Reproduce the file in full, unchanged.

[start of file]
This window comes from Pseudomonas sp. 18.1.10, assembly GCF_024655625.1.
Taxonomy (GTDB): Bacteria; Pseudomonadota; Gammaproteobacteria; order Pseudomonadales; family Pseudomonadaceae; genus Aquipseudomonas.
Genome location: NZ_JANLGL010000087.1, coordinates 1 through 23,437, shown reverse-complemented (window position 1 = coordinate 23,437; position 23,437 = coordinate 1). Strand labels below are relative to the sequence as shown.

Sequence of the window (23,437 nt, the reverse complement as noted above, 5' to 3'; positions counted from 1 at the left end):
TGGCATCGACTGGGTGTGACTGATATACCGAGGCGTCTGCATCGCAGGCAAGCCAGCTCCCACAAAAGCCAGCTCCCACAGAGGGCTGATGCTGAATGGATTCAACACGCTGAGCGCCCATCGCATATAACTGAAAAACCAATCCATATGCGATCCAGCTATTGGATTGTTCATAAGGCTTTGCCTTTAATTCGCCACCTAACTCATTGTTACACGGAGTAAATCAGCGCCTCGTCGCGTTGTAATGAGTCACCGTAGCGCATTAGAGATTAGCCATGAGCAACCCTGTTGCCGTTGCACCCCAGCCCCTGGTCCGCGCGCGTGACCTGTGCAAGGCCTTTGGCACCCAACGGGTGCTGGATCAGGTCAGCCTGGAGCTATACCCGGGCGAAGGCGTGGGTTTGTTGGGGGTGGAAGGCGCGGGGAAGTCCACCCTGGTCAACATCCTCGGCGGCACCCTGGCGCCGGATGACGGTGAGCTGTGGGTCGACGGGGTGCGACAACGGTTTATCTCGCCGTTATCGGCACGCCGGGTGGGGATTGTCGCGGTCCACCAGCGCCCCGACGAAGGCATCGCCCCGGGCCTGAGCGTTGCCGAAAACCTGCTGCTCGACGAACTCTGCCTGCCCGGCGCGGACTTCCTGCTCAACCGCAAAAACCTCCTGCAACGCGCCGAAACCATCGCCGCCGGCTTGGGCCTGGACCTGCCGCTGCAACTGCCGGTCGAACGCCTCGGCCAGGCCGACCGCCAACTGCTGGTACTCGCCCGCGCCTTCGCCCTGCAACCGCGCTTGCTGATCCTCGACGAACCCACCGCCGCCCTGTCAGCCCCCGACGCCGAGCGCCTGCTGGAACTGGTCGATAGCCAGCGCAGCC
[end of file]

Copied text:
This window comes from Pseudomonas sp. 18.1.10, assembly GCF_024655625.1.
Taxonomy (GTDB): Bacteria; Pseudomonadota; Gammaproteobacteria; order Pseudomonadales; family Pseudomonadaceae; genus Aquipseudomonas.
Genome location: NZ_JANLGL010000087.1, coordinates 1 through 23,437, shown reverse-complemented (window position 1 = coordinate 23,437; position 23,437 = coordinate 1). Strand labels below are relative to the sequence as shown.

Sequence of the window (23,437 nt, the reverse complement as noted above, 5' to 3'; positions counted from 1 at the left end):
TGGCATCGACTGGGTGTGACTGATATACCGAGGCGTCTGCATCGCAGGCAAGCCAGCTCCCACAAAAGCCAGCTCCCACAGAGGGCTGATGCTGAATGGATTCAACACGCTGAGCGCCCATCGCATATAACTGAAAAACCAATCCATATGCGATCCAGCTATTGGATTGTTCATAAGGCTTTGCCTTTAATTCGCCACCTAACTCATTGTTACACGGAGTAAATCAGCGCCTCGTCGCGTTGTAATGAGTCACCGTAGCGCATTAGAGATTAGCCATGAGCAACCCTGTTGCCGTTGCACCCCAGCCCCTGGTCCGCGCGCGTGACCTGTGCAAGGCCTTTGGCACCCAACGGGTGCTGGATCAGGTCAGCCTGGAGCTATACCCGGGCGAAGGCGTGGGTTTGTTGGGGGTGGAAGGCGCGGGGAAGTCCACCCTGGTCAACATCCTCGGCGGCACCCTGGCGCCGGATGACGGTGAGCTGTGGGTCGACGGGGTGCGACAACGGTTTATCTCGCCGTTATCGGCACGCCGGGTGGGGATTGTCGCGGTCCACCAGCGCCCCGACGAAGGCATCGCCCCGGGCCTGAGCGTTGCCGAAAACCTGCTGCTCGACGAACTCTGCCTGCCCGGCGCGGACTTCCTGCTCAACCGCAAAAACCTCCTGCAACGCGCCGAAACCATCGCCGCCGGCTTGGGCCTGGACCTGCCGCTGCAACTGCCGGTCGAACGCCTCGGCCAGGCCGACCGCCAACTGCTGGTACTCGCCCGCGCCTTCGCCCTGCAACCGCGCTTGCTGATCCTCGACGAACCCACCGCCGCCCTGTCAGCCCCCGACGCCGAGCGCCTGCTGGAACTGGTCGATAGCCAGCGCAGCC